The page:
2022 Course Guide

Race participants should use the official Cue Sheets and GPS Maps posted in the Race Bible to navigate, NOT the maps and info in this Guide. There are often reasons beyond our control to make last minute changes to the Cue Sheets and GPS, and we’ll let all participants know before the race if that’s the case, but last minute changes may not be updated to the guide below.

Approximately 95% of the planned route is on officially designated or dedicated City bike/run/multi-use routes, with around 80% on dedicated (ie. no cars allowed) routes. The remaining approximately 5% is on relatively quiet roads that help connect the dots. Much of the route is paved paths but there are also gravel and dirt/grass sections and weather permitting a couple of long stretches on frozen rivers. Any of this can be snowed or iced over so the terrain can be highly variable. Expect less chance of drifting snow than in previous race editions and a greater chance of plowed or hard packed areas and possible ice. We anticipate but can’t guarantee that the participant pace will be faster than most previous years but be prepared for anything. There is very little elevation change. High winds can easily make up for that though.

CHECKPOINTS: We will have a heated CheckPoint with washrooms at the Start/Finish, located at the Duck Pond Shelter in the Assiniboine Park close to the main Park Pavillon and near the footbridge that leads to Portage Ave. Racers are however not allowed to linger in the hearted area due to facility rules related to Covid. Other CheckPoints will not be sheltered or heated or have washrooms. Note however that both the cyclists and the runners will pass through the Duck Pond Shelter part way through each lap as well as at the end of every lap. CheckPoints will function a bit differently this year compared to years past. Instead of volunteers waiting for you and checking off your name and race number as you pass by you’ll be responsible for using your smartphone to scan a QR code, which will then automatically send a timing update to Race Headquarters. It’s therefore imperative that you have a smartphone with cellular coverage that has enough power at each CheckPoint to take a QR scan and forward the related info to us.

You can’t count on taking shelter indoors along the course but highlighted on the map below with an “i” are a handful of 7-Eleven’s, Tim Horton’s (most but not all are 24 hours), and a Superstore that are on or close to the race course that you may use to buy food/drink. We have no relationships with these places and you can’t count on them though. These locations are also noted on our GPS maps in the Race Bible and on the associated cue sheets. Regardless of their availability we will only be a phone call away at HQ, we’ll have volunteer rovers out on course that can be dispatched to you, and we’ll have a medic ready and waiting throughout the event.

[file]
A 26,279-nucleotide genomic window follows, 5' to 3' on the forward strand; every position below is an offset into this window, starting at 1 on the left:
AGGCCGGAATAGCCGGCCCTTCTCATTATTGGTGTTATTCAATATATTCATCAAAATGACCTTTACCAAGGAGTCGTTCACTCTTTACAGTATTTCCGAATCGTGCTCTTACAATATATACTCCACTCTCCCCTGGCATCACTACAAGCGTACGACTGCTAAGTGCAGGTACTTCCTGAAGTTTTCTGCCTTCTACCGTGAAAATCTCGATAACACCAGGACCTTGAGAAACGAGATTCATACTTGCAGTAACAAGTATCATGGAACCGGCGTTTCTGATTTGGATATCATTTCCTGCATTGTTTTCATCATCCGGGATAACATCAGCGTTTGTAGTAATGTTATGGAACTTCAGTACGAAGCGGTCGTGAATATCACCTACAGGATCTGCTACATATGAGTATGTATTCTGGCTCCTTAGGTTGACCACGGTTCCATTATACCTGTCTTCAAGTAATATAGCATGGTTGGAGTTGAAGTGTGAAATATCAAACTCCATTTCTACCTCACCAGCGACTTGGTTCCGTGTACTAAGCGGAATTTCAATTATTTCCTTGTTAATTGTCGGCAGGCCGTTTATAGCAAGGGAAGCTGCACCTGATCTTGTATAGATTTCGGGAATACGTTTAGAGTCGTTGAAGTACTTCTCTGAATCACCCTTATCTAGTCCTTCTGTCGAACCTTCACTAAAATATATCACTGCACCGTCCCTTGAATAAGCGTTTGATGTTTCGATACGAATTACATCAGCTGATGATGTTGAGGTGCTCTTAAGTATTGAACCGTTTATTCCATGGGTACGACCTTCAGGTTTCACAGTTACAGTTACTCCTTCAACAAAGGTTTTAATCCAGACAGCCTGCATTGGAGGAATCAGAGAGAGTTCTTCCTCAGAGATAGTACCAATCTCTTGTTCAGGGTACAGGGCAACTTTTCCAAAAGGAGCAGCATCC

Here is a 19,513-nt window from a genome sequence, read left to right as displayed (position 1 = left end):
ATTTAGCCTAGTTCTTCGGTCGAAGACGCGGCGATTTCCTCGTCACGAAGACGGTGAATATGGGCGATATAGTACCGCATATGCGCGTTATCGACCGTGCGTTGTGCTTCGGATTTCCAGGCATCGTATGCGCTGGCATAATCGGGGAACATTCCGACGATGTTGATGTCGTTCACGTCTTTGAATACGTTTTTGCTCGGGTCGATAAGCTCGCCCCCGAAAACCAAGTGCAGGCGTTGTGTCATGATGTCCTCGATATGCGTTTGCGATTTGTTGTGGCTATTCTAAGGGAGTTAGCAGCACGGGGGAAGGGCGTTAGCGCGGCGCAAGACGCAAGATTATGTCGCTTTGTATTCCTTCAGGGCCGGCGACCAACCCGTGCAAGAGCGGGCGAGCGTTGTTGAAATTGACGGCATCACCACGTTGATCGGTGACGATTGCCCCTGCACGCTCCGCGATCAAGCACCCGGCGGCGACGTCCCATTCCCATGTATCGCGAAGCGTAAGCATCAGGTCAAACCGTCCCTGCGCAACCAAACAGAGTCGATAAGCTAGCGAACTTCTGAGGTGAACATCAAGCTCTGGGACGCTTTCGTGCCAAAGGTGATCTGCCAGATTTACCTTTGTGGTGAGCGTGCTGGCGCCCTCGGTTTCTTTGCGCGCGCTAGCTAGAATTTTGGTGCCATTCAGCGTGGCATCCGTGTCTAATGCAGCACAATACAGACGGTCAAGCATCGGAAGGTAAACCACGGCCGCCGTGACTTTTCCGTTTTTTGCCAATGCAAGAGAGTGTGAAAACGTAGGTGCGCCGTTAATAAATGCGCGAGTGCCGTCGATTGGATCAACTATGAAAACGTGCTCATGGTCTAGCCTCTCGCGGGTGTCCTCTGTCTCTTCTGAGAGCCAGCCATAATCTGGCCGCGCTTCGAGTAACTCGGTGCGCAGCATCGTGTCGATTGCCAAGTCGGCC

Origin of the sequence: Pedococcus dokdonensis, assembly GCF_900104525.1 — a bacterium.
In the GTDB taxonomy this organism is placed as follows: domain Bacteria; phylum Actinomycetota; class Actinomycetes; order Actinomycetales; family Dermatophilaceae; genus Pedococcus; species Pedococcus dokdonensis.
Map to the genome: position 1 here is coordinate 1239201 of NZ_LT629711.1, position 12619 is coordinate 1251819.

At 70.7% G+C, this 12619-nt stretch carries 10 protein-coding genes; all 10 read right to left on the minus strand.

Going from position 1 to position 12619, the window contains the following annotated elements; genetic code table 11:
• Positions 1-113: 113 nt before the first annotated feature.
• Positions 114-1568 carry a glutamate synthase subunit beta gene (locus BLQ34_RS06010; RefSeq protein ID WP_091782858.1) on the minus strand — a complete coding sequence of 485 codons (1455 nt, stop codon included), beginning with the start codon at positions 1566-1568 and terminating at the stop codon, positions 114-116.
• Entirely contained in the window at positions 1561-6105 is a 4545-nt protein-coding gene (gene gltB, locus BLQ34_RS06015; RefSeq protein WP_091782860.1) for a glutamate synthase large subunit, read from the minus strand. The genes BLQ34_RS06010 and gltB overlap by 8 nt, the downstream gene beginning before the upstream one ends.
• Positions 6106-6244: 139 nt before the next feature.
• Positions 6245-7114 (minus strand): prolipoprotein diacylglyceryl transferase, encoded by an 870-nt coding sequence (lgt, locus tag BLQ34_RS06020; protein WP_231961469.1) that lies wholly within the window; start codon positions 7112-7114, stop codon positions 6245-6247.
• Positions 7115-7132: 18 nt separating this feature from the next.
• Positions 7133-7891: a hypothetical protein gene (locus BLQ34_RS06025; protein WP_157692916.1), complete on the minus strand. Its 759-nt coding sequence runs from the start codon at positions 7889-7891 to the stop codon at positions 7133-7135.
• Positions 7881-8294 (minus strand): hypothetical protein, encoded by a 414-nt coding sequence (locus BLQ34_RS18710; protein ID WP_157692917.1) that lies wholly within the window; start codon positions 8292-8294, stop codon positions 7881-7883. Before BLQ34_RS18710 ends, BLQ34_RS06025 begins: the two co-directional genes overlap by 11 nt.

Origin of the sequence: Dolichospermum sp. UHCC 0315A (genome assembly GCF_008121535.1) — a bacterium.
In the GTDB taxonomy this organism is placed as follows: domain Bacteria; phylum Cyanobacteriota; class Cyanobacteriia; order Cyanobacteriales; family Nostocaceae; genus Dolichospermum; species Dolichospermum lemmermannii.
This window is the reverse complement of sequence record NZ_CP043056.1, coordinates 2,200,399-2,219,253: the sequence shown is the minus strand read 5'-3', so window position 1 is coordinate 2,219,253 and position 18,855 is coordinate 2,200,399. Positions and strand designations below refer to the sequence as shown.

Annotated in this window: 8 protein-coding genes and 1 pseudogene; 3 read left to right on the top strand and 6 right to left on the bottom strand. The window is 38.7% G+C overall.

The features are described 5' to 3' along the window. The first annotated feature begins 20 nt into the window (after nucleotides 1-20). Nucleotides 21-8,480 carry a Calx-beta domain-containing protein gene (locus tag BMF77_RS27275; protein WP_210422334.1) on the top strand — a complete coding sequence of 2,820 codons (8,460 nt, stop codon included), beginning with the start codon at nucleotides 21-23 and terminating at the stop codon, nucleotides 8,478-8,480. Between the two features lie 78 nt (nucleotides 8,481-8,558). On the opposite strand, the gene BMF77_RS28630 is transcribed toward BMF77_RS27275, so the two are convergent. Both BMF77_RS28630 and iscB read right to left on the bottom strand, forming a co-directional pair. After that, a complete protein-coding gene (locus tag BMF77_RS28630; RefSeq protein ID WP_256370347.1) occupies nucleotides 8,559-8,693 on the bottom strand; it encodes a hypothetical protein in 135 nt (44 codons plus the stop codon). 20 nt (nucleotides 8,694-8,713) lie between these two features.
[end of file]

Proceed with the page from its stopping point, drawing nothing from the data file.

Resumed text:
BIKE COURSE: (1, 2, or 3 laps, approx 64.4 kms per lap):

RUN COURSE: (1, 2, or 3 1/2 laps, approx 42.4 km’s per lap, approx 100 miles for 3 1/2 laps):

Section 1: 9.8 km

CHECKPOINT FOR CYCLISTS AND RUNNERS: At the start of the event all participants will use their smartphones to scan a QR code near the Start/Finish area to let our timing system know they’re present and ready to start!

We start and finish the race at the Assiniboine Park Duck Pond Shelter, an iconic Winnipeg site in the shadow of the Park Pavilion. The whole park is modelled after New York’s Central Park and shares the same designer. Our route leaves the park and heads east, bringing us along Wellington Crescent, one of the grandest and most affluent streets in the city, where we can run along or ride beside a gorgeous gravel path down a large, tree lined centre boulevard for a long stretch. We eventually leave Wellington Crescent and hop onto another unique Winnipeg feature, the official winter river trail on the Assiniboine River starting at the Hugo Docks until we reach The Forks historic market.

Assiniboine Park Duck Pond Start/Finish
Wellington Crescent

SECTION 2: 8.8 km (run), 6.7 km (bike)

Assiniboine River near The Forks, photo credit: theforks.com

From near The Forks area participants continue on the official public winter trail, transitioning from the Assiniboine River to the Red River and heading south. If the trail is closed due to poor conditions we’ll use the official bike and run trails right along the west side of the river. The river trail length varies year to year (in ‘good’ years it’s the longest frozen river trail in the world!) but often ends near the Manitoba Canoe and Kayak Centre approximately half way through Section 2, where our route will then hop onto the Churchill Greenway.

Churchill Greenway

The Churchill Greenway is a gorgeous stretch of riverside trail and path. It’s paved, gravel, and dirt (but will likely be snow covered), and it leads us south and west all the way to Jubilee Ave and the Elm Park bridge by the local favourite Bridge Drive-In (BDI) ice cream shop.